Well it was all made up, but given how easy detecting photoshopping of gels has become, why risk that. I suppose if you are inventing stuff already, you don’t think of these things.

    The renaming of lanes is in fact really hard to work out unless you have expertise with those specific genes/proteins. Mikovits’ paper didn’t pass the smell test when I read it, but it was really hard to put your finger on where the fraud was. A clear indication of a problem was that numbers of individuals in the paper and the supplementary information didn’t match, and didn’t match with Judy’s public statements, but what did that mean?

    It was only when Judy decided to use the same photo in a conference presentation with different labels on the lanes that it became obvious the sort of chicanery in operation and that the photo in the paper wasn’t what they claimed it was. In the end it turned out that the blot was something else again and had been repurposed twice.

  25. #25 Chris Hickie
    September 27, 2017

    Meehan is an anti-vaccine loon who deserves to lose his medical license for the voluminous amount of dangerous stupid he spews. On the bright side, he overstepped his big mouth last year attacking physicians who promote vaccines and Meehan now has a libel case pending against him brought by a physician he slandered.

  26. #26 herr doktor bimler
    September 27, 2017

    Shaw et al made stuff up about their control mice, too. In Table 1 they state that control mice received their saline injections on Days 3, 5, 6, 10, 12, 17 — same as the Al-exposed group. The trouble is that in Table 2 of the earlier 2013 report of the same experiment, the controls only received five injections, on 2, 4,, 9, 11, 16.

  27. #27 Chris Preston
    September 28, 2017

    In Table 1 they state that control mice received their saline injections on Days 3, 5, 6, 10, 12, 17 — same as the Al-exposed group. The trouble is that in Table 2 of the earlier 2013 report of the same experiment, the controls only received five injections, on 2, 4,, 9, 11, 16.

    What is a day between friends?

  28. #28 Chris Preston
    September 28, 2017

    Oh and Dan of Vaccine Papers tells me Shaw is going to retract the paper.

    Perhaps it has got too embarrassing.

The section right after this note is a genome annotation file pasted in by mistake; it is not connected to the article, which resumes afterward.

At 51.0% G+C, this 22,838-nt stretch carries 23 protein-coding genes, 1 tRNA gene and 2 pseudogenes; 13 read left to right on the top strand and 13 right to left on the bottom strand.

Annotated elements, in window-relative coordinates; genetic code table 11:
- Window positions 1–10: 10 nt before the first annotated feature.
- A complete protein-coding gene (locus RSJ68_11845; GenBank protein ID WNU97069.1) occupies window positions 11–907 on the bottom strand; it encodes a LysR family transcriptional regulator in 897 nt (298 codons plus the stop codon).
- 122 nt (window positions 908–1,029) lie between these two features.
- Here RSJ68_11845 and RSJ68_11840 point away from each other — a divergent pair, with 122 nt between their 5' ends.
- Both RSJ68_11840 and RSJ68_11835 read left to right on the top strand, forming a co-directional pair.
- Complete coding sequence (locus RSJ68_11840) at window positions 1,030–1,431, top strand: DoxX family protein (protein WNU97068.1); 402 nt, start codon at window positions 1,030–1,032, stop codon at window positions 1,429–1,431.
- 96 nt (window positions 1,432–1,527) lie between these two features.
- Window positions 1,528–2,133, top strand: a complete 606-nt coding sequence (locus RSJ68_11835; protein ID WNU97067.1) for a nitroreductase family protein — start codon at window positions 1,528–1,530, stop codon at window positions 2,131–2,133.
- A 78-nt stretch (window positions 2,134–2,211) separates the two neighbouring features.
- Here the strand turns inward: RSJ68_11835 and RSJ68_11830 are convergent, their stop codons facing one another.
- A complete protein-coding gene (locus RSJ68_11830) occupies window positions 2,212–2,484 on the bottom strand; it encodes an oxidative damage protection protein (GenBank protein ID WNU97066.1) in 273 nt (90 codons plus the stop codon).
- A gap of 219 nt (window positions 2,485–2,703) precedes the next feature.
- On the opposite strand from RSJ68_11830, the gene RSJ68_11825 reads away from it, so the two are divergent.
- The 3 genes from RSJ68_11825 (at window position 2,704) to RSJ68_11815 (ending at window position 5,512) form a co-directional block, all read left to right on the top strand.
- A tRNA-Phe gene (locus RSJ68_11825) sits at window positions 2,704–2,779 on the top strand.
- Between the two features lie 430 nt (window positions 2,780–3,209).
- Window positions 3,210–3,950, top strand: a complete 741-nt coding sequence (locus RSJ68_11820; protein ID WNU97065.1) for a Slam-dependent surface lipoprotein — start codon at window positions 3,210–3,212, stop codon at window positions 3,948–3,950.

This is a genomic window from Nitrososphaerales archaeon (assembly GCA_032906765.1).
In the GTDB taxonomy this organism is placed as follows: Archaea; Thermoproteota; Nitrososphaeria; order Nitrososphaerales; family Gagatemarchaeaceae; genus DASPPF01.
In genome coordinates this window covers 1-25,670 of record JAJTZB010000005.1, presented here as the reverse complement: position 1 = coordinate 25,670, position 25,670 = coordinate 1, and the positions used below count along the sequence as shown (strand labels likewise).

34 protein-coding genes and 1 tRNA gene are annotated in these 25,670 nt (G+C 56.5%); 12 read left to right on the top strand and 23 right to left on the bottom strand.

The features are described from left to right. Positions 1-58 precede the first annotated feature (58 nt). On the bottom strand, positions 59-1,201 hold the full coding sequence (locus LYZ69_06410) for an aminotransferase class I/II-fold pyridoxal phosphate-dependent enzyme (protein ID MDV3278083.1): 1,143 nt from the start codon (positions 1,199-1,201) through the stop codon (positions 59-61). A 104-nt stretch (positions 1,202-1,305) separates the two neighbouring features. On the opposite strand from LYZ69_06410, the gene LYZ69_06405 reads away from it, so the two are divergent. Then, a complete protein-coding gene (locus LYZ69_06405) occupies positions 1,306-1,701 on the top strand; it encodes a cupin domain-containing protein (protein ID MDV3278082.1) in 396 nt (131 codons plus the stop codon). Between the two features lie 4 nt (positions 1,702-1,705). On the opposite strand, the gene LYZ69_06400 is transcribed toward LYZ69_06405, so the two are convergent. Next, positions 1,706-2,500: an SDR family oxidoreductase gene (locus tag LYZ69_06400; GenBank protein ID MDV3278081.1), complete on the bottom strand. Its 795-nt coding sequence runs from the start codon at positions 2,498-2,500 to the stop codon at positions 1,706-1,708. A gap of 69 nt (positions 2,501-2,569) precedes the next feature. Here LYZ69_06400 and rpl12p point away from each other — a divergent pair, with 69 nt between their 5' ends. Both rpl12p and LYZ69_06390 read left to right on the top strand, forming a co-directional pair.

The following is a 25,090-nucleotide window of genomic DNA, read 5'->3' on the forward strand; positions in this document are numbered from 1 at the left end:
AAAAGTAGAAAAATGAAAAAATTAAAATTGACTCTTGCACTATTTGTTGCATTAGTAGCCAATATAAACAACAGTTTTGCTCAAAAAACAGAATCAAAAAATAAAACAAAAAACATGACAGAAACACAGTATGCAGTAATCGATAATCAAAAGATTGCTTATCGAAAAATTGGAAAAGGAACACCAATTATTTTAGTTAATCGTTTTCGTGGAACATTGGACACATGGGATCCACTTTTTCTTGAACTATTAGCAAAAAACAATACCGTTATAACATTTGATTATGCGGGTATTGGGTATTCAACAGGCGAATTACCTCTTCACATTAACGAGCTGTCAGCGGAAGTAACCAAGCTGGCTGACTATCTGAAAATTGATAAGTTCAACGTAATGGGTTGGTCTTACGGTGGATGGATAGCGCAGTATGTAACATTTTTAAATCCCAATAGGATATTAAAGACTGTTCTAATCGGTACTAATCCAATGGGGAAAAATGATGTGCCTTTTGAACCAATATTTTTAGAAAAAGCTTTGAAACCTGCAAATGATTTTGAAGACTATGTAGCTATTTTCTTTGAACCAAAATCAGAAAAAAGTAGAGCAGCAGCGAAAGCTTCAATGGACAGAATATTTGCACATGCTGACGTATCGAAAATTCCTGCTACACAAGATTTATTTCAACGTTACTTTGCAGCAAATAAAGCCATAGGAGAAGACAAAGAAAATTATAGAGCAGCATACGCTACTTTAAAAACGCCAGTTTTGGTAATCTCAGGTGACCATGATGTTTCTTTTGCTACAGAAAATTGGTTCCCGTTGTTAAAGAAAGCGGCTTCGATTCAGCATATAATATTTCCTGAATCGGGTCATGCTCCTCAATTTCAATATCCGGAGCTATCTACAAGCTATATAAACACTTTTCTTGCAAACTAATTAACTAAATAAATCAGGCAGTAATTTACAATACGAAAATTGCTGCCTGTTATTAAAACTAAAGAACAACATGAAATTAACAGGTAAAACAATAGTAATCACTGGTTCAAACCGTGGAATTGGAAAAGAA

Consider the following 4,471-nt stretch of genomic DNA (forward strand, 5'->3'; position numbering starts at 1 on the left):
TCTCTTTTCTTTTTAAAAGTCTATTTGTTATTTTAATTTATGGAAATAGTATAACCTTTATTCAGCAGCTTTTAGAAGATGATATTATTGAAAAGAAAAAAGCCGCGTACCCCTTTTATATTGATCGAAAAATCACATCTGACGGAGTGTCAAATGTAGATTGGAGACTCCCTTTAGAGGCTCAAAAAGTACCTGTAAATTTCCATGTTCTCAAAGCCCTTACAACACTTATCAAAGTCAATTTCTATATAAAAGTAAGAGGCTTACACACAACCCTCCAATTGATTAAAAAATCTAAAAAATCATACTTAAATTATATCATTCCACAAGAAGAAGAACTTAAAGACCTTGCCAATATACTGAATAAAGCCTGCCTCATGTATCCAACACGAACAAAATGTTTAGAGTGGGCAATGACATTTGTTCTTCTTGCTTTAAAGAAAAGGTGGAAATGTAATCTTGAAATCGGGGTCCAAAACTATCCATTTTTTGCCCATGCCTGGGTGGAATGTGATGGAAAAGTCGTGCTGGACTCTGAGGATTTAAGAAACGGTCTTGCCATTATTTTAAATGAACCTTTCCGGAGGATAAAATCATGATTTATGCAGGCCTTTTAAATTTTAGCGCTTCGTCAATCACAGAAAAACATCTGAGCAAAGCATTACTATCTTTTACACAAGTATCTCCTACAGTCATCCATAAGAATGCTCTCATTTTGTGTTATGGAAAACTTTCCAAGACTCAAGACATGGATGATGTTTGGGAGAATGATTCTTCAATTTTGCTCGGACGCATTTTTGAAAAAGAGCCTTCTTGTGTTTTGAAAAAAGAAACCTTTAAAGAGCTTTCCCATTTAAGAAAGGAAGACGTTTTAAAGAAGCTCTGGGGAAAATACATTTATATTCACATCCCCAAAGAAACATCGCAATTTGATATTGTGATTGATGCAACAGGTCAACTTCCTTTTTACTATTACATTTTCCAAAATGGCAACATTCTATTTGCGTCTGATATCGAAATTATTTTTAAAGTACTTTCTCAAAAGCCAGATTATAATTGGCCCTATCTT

29. #29 herr doktor bimler
    September 28, 2017

    Elsevier management were already talking to the journal editors about minimising damage to their reputation, so one way or the other, the paper will not be around for long,

  30. #30 Dingo199
    September 28, 2017

    Even without the fakery it was a crap paper.

  31. #31 herr doktor bimler
    September 28, 2017

    It just doesn’t stop. In the original 2013 description:

    The general development of mice was monitored by systematic recording of their weights from week 1 till the time of sacrifice (week 34).

    In the 2017 account:

    At 16 weeks of age the mice were euthanized and the brain tissues were collected for gene expression profiling experiments.

    If you don’t know whether your mice were 16 weeks or 34 weeks old when you killed them, it could be time to change careers.

  32. #32 Chris Hickie
    September 28, 2017

    I’d like to think that maybe not as many mice were needlessly killed for Shaw’s current paper, but more likely they killed at least as many as stated in the paper before deciding to fake it all up.

  33. #33 sirhcton
    September 28, 2017

    @ #28 Chris Preston

    Oh and Dan of Vaccine Papers tells me Shaw is going to retract the paper.

    One can only hope a withdrawn publication full of falsified data and even self-plagiarising still counts as fraud.

  34. #34 Richard
    The Netherlands
    September 28, 2017

    If you don’t know whether your mice were 16 weeks or 34 weeks old when you killed them, it could be time to change careers.